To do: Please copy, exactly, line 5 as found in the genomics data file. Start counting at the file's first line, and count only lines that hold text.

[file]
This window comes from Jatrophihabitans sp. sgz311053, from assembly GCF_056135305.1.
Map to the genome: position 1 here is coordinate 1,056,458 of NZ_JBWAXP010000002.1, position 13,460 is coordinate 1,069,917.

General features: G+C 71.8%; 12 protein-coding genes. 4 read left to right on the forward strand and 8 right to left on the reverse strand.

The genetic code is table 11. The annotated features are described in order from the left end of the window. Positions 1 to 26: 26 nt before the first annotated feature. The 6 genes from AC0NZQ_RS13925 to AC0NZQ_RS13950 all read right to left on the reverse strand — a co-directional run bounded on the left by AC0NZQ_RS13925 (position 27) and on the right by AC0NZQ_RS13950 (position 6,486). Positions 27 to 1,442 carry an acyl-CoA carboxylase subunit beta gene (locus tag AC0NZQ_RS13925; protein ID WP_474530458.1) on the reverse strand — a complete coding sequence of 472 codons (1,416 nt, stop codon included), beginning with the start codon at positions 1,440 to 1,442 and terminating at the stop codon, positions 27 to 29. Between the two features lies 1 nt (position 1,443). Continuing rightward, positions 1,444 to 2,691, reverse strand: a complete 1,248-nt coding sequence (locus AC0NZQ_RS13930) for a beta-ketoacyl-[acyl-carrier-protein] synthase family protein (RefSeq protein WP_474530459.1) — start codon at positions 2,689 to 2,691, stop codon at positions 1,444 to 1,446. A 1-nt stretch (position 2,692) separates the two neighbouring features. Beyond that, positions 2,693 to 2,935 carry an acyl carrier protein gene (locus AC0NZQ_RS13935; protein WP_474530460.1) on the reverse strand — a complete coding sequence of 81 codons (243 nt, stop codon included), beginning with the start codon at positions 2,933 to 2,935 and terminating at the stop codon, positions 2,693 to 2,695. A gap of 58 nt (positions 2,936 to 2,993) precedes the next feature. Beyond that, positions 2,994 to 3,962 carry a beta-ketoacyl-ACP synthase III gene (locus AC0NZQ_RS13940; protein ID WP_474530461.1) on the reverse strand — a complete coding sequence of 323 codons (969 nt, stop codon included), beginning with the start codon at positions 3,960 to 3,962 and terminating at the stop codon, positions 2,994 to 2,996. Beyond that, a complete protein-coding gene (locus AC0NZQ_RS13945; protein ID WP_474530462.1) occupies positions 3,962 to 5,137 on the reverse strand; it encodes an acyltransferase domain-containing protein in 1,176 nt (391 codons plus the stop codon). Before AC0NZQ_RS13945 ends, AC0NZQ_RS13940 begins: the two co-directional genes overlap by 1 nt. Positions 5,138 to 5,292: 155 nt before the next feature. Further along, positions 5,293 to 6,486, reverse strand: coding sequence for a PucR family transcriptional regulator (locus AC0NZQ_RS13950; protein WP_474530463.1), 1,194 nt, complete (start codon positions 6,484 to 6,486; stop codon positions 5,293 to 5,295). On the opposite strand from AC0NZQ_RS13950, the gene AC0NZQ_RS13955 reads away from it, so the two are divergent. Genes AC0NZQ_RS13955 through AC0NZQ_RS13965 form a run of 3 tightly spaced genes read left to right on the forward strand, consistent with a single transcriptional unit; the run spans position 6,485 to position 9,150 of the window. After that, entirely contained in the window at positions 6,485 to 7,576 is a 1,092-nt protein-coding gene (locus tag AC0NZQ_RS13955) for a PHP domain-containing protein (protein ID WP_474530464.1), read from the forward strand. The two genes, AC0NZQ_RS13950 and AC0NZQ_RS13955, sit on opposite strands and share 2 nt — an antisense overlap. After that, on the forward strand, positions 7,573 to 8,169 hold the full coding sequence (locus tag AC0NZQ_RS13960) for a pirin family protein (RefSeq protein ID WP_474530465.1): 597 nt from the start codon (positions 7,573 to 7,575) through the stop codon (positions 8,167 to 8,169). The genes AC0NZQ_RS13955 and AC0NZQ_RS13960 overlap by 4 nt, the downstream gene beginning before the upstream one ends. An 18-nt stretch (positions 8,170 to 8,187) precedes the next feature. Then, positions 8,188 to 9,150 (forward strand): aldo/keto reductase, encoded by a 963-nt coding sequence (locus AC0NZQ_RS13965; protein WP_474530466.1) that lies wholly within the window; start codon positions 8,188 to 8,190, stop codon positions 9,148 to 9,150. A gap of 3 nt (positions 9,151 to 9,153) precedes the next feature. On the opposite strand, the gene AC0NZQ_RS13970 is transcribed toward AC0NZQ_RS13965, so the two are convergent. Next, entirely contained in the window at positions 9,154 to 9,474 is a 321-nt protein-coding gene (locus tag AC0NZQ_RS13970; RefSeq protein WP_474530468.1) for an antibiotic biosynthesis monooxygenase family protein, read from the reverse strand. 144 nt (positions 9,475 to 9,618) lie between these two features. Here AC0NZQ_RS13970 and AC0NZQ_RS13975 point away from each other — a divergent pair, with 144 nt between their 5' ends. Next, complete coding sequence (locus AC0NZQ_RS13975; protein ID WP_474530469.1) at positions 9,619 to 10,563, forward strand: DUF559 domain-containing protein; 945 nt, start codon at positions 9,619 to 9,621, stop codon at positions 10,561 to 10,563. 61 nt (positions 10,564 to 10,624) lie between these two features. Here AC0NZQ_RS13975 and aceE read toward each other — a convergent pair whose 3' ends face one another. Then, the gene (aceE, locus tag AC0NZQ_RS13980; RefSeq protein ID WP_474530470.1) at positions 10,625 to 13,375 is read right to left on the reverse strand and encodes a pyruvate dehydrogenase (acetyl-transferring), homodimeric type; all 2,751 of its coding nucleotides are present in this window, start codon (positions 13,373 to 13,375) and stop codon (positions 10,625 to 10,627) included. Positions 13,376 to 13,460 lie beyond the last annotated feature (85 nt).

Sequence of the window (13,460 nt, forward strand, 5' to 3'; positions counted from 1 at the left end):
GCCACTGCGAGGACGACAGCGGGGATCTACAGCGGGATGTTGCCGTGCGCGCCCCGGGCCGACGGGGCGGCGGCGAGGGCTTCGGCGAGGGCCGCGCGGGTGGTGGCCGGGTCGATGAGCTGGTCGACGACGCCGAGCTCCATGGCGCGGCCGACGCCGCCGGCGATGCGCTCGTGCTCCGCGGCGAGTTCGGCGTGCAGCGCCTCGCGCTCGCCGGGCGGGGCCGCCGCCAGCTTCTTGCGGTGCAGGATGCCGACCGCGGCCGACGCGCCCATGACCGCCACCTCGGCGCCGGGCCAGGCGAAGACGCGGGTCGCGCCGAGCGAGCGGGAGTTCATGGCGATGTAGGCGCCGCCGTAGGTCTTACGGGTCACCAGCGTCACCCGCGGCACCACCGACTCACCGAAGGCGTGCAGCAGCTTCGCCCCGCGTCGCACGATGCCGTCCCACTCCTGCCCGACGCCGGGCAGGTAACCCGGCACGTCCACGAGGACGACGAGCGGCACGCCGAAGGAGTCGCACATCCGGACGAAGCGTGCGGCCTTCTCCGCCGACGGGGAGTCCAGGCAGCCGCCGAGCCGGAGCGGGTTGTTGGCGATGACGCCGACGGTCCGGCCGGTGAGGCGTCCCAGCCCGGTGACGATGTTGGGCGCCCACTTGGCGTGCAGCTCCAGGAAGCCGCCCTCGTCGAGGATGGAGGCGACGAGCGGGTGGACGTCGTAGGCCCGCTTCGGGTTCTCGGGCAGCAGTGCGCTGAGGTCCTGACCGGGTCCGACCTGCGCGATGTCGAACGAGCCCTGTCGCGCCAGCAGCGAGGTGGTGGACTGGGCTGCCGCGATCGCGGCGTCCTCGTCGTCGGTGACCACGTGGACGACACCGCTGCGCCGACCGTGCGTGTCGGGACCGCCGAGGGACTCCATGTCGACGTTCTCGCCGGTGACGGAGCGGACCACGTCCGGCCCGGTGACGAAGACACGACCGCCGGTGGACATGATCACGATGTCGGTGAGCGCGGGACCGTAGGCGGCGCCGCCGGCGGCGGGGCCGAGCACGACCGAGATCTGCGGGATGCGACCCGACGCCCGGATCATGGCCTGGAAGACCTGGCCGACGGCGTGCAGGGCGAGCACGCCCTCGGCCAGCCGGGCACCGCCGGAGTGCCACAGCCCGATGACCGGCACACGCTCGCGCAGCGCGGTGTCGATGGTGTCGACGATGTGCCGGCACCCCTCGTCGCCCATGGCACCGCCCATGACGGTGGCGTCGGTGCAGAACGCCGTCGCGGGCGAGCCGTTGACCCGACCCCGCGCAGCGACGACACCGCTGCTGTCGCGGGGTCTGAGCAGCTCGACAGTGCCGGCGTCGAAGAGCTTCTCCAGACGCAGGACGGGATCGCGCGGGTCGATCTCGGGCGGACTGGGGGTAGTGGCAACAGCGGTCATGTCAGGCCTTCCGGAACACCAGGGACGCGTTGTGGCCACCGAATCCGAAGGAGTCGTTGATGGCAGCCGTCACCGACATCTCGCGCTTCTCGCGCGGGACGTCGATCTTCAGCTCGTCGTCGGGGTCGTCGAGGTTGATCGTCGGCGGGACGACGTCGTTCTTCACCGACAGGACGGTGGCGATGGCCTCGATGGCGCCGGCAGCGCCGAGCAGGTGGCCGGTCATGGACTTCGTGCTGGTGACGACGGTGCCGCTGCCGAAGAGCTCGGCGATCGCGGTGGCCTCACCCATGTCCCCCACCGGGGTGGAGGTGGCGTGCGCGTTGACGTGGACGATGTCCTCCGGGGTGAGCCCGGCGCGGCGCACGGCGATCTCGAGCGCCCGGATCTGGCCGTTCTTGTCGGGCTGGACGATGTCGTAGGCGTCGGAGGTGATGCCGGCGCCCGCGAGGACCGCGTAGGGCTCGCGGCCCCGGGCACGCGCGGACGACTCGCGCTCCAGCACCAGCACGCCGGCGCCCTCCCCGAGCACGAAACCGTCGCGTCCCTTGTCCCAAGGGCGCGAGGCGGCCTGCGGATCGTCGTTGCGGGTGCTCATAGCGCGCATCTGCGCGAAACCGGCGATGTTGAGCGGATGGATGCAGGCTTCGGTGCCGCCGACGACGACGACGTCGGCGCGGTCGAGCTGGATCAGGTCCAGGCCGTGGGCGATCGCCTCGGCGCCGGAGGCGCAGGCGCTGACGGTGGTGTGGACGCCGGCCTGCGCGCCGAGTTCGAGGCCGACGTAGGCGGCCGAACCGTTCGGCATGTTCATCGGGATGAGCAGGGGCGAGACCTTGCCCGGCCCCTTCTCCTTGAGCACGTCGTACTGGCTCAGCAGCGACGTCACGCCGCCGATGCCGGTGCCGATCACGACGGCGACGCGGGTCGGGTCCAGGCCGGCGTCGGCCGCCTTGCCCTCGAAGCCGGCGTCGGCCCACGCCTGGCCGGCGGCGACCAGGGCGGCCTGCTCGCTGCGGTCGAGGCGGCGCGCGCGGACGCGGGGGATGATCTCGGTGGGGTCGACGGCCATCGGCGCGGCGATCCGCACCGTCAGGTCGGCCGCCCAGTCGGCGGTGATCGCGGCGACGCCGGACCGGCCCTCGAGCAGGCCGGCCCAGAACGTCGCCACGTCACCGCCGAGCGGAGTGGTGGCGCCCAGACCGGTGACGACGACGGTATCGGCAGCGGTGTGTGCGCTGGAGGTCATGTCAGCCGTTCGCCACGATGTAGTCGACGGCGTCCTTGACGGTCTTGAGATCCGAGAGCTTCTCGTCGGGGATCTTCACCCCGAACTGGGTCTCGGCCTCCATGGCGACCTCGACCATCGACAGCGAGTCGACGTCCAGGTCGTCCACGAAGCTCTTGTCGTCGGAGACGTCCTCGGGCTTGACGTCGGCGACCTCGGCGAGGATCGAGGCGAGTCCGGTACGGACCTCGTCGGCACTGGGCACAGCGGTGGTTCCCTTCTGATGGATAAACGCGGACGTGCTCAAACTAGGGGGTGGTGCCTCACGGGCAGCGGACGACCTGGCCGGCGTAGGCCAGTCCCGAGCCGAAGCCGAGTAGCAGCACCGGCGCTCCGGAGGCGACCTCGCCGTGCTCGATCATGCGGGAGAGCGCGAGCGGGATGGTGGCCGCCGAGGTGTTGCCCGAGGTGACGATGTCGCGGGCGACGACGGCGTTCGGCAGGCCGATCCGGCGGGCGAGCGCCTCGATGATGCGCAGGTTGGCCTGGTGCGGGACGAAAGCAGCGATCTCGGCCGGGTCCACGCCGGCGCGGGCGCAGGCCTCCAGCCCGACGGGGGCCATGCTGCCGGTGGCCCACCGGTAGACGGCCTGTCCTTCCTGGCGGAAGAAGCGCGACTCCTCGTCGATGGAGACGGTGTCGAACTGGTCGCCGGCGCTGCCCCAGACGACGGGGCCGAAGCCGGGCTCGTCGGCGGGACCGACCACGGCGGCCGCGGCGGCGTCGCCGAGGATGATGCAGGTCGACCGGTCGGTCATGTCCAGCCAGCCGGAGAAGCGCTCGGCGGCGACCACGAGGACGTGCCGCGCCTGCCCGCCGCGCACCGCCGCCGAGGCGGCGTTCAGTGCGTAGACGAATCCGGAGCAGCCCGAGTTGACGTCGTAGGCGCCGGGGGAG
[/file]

Sequence of the window (13,460 nt, forward strand, 5' to 3'; positions counted from 1 at the left end):